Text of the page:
This research explored the suitability of the RP method as a tool for understanding the knowledge gained by participants in an intensive two-week summer school course and to support faculty in reflecting on the course design and teaching. To our knowledge, this study is the first to apply the RP method to teaching about food systems. The results of the RP analysis gave detailed insights into the knowledge categories for which significant changes were observed as a result of the course. At the beginning of the course, there were nine sub-categories present in the majority of the RPs drawn by participants (indicated by presence in >50% of RPs). These were sub-categories representing key elements of the food value chain (namely agriculture, transport and storage, processing and packaging, retail, consumption and resource inputs) as well as farmers, consumers and some system interactions. This highlighted that the knowledge most participants had when they came into the summer school course was based on a rather simple concept of what a food system is, with little reference made to the intended outcomes of the system, the diversity of actors involved, the boundary conditions it is embedded in or the forces that shape it. Based on the post-course RPs, there was a substantial increase in knowledge in nine sub-category areas, namely the three key food system outcomes (food and nutrition security, social wellbeing, and environmental sustainability), the four food system boundaries that influence how food systems function (environmental, social, political and economic boundaries), food waste and losses, and farm workers as actors in the system. Thus, using the RP method, the faculty was able to easily identify if one of the key learning objectives of the course, i.e., to explain the elements of a food systems, the desired outcomes and the challenges, was achieved.
There were also a large number of sub-categories for which there were no substantial differences in knowledge before and after the course. This included agriculture, which was depicted in 98% of all pre-course RPs and added in the post-course RPs by the remaining 2% of participants, or consumption, present in 88% of pre-course and 96% of post-course RPs. Further, some sub-categories were not often present in either the pre- or post-course RPs. These included a large number of the possible actors that could have been included, the depictions of scales and tradeoffs as a part of the system, as well as special topics like labels. It remains unclear why these latter sub-categories were not included. It may be that the participants gained new knowledge on these aspects, however considered it less relevant for a general, i.e., hypothetical food system, or that they simply found it too difficult to draw. Alternatively, it could be that these participants did not learn or retain any new knowledge on these topics. As outlined by Schneider and Stern [17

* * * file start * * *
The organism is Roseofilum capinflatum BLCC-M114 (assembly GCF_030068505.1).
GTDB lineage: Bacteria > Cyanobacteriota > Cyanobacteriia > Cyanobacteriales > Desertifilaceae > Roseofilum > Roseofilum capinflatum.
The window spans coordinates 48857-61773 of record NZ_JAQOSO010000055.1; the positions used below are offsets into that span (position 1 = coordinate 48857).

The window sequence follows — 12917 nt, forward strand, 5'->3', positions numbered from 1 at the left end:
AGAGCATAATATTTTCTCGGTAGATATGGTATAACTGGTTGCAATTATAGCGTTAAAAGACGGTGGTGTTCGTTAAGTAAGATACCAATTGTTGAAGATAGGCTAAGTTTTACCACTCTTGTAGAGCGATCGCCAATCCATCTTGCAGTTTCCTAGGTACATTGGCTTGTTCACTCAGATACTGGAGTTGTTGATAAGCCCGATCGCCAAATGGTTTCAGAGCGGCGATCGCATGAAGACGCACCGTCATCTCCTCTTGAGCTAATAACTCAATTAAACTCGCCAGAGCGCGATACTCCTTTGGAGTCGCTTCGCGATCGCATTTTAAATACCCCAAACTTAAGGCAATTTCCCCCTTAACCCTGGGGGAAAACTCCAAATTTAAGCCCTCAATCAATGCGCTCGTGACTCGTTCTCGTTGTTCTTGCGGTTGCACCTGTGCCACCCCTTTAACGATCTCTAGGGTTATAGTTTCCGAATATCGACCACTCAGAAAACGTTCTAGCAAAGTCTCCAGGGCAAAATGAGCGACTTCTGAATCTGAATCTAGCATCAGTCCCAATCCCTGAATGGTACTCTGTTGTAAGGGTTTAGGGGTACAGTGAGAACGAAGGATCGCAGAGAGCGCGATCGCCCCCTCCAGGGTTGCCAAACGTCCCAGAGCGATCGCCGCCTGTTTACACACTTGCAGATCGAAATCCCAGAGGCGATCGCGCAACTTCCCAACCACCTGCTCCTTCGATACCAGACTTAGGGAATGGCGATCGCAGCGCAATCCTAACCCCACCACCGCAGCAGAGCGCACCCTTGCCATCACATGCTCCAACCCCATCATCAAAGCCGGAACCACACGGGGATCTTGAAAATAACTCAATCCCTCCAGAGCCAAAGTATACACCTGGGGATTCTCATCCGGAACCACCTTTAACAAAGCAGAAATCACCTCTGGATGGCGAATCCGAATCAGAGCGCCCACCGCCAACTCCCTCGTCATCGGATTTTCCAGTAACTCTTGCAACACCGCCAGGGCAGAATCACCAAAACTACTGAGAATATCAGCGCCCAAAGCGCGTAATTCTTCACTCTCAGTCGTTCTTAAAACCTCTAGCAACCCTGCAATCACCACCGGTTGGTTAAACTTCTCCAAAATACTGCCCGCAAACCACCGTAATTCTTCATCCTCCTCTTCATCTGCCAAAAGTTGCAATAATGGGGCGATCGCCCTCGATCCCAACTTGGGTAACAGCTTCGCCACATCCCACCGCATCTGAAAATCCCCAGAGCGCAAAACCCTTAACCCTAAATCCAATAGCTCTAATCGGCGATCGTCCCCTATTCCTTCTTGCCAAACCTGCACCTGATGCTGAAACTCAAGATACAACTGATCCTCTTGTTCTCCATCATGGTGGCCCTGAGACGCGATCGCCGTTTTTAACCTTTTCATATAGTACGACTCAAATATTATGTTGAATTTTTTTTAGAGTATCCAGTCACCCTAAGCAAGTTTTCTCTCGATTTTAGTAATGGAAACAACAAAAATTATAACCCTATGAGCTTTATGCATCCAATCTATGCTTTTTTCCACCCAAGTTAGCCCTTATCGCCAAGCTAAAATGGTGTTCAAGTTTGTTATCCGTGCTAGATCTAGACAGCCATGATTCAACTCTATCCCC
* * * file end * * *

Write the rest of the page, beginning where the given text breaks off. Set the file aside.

], there are many factors that need to optimally interact for learning to occur, the knowledge a person has can only be directly assessed by this person and is only made sense of when interpreted in the light of prior knowledge. This means that to understand in detail why certain sub-categories were omitted we would need more detailed data from each individual, which is not possible to gather for all participants due to limited resources (namely, time and faculty). In this sense, the RP method allowed us to collect high-level information from all participants that indicated the knowledge at the forefront of each participant’s cognition at the end of the course.
From the perspective of the course faculty, a number of sub-categories were more important to be conveyed during the teaching program than others. For example, the understanding of food system outcomes and boundary conditions as well as their interactions, was a key part of the food systems concept explored in the courses. The analysis of the RPs indicated a substantial lack of knowledge in all these areas before the course which were closed with the course, clearly indicating that the course was successful in building knowledge in these areas. Another sub-category that was very under-represented in the pre-course RPs was the diverse range of actors within the food system. The post-course RPs saw a substantial increase in participants including farm workers as actors, in addition to the farmers who were often already depicted in the pre-course RPs. However, there was a large number of other actors and institutions in the system which were still not widely depicted in the post-course RPs, despite the role of these actors being explored in the program and integrated into interactive activities like stakeholder mapping. Although it is not our expectation that the final post-course RPs include an exhaustive mapping of all actors, their absence in the post-course RPs helps faculty reflect on why this may be the case, and consider how this could be better embedded in the program. Regardless, the addition of farm workers was a very positive step considering that the majority of participants came from a natural sciences background and had not been exposed to many social science topics.